Jurick, Woolridge join Vols

Phillip Jurick and Renaldo Woolridge have signed national letters of intent to play basketball at the University of Tennessee beginning with the 2008-09 season, head coach Bruce Pearl announced Wednesday.

"One thing that I am really pleased about is that we are able to continue to bring in players that can help us compete in the Southeastern Conference," said Pearl, who is 47-19 in his third season at Tennessee. "Both Renaldo and Phillip are prospects whose best basketball is down the road."

Phillip Jurick, a 6-foot-10, 250-pound center will give the Vols an added presence in the paint next season. He averaged 16 points, 15 rebounds and nine blocks per game as a junior at East Ridge High School in Chattanooga last year. Rated as a four-star prospect by Scout.com, Jurick led the Pioneers to a 27-5 record last season.

"I believe Phillip is one of the most underrated players in the country because he has not gotten a lot of national visibility," Pearl said. "He can become a dominant big man defensively. He has a tremendous ability to block shots and rebound in traffic. Phillip could be a factor on defense right away. As his offensive skills and conditioning improve, he could really become a force in the paint."

A 6-foot-8, 205-pound wing, Renaldo Woolridge is rated a four-star prospect by Scout.com. As a junior at Harvard-Westlake High School in North Hollywood, Calif., he averaged 19.2 points and 7.9 rebounds while leading the Wolverines to a 22-6 record. Woolridge, who was a 6-1 guard as a freshman in high school, is the son of 13-year NBA veteran Orlando Woolridge.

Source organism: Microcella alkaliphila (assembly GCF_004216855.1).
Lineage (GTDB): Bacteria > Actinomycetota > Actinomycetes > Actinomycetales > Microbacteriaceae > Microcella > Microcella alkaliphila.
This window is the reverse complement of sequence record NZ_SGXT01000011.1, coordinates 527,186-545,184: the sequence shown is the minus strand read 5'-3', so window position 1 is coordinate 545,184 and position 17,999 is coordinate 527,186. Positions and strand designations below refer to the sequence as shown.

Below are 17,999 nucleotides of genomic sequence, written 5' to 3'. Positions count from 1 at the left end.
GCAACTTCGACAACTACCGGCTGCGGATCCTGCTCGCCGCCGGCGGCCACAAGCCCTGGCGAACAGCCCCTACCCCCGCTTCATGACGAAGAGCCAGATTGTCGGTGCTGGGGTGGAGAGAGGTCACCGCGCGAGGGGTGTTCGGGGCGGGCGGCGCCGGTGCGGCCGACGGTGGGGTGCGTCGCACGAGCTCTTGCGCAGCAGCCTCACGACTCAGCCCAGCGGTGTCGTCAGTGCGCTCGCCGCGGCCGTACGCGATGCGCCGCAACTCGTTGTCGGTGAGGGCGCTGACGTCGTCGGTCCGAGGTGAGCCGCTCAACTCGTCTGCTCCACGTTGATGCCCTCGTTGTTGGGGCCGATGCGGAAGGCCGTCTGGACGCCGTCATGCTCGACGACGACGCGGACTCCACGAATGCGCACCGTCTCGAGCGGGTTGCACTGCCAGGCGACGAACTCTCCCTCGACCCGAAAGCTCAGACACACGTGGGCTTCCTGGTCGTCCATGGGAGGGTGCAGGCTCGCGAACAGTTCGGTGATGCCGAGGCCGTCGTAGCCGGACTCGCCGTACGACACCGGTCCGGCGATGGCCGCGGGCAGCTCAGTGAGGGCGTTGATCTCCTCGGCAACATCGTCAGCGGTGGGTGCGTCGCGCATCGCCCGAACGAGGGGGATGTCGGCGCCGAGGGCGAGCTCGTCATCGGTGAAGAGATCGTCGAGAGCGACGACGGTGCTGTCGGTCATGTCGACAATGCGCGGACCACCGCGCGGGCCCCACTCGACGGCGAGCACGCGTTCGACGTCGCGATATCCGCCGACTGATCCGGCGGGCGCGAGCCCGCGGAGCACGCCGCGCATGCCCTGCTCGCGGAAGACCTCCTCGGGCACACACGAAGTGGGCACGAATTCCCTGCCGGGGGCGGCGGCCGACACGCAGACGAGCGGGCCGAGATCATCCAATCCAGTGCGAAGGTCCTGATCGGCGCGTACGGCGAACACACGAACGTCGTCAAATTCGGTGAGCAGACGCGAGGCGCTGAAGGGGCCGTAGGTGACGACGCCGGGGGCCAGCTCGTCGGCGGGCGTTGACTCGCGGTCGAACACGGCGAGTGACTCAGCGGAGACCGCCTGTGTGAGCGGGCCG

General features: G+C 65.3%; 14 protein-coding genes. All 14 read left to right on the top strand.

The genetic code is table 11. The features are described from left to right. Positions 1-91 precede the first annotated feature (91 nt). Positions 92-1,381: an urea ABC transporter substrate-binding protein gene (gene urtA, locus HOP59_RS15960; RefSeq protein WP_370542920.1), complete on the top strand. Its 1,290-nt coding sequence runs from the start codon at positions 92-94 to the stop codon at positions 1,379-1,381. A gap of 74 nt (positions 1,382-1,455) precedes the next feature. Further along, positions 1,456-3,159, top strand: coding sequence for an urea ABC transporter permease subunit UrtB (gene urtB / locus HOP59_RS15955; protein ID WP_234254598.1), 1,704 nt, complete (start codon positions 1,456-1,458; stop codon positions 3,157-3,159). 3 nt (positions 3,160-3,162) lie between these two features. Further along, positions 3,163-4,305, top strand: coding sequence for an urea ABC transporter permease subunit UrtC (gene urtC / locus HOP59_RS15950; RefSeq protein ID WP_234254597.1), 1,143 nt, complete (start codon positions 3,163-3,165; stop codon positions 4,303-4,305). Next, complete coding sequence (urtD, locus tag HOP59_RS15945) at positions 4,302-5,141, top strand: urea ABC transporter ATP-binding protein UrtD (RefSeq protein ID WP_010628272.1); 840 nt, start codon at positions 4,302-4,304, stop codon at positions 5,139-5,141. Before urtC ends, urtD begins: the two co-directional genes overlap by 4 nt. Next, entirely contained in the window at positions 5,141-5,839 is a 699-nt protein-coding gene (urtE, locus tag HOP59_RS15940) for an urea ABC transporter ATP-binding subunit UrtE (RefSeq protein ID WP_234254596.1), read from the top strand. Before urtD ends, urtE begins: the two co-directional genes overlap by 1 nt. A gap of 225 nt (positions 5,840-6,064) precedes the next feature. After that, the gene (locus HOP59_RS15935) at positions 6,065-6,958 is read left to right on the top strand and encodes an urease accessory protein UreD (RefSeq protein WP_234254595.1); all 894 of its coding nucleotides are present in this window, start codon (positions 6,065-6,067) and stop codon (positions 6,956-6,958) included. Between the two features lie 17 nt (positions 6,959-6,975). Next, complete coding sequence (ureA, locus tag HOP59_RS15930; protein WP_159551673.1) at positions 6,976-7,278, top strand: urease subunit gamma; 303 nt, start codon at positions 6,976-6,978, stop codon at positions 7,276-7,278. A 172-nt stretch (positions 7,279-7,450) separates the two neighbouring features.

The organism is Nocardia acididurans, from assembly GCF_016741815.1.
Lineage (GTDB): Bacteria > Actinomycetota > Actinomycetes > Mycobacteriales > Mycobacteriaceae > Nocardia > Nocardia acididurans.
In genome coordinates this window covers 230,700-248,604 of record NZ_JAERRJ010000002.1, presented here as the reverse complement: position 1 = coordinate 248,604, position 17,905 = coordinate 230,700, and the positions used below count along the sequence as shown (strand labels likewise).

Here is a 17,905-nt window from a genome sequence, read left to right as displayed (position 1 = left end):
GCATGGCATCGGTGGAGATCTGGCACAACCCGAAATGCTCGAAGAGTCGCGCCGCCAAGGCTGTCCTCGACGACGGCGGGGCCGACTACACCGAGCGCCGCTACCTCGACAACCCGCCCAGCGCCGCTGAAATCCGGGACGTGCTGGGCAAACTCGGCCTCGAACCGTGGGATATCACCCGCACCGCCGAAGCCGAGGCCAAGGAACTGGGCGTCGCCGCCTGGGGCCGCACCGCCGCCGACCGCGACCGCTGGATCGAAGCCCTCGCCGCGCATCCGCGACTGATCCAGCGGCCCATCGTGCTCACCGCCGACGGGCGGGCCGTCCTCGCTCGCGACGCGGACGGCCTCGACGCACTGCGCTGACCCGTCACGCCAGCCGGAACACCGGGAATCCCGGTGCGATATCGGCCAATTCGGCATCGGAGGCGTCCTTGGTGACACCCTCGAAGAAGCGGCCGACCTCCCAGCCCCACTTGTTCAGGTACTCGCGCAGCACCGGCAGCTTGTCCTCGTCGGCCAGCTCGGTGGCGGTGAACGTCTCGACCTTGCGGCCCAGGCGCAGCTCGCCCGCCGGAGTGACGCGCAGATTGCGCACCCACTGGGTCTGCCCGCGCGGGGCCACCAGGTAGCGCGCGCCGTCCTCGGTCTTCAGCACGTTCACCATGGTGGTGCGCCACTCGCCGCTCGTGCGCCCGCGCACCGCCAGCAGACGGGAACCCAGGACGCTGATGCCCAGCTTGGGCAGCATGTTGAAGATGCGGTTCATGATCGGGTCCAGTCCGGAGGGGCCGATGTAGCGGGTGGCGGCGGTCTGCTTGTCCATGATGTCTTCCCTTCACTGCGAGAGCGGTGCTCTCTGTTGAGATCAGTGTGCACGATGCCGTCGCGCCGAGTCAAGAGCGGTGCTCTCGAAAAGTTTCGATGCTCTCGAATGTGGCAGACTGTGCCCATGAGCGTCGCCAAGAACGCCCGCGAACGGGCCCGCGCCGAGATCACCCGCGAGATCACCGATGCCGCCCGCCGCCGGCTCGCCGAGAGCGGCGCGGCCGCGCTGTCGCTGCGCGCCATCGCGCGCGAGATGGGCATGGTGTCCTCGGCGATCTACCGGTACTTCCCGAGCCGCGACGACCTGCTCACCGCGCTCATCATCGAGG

"Renaldo has a tremendous upside and provides us with great flexibility," Pearl said. "He can play shooting guard, small forward or power forward depending on how he continues to develop physically. His ability to shoot the ball from three with great range and his length as a defender on the perimeter will be a greater asset with the three-point line moving back next season. Additionally, Renaldo comes to us from one of the finest high school programs in the country. With his brother Zach playing at Princeton and given his obvious bloodlines, he could be a terrific role model as a student-athlete here at Tennessee."

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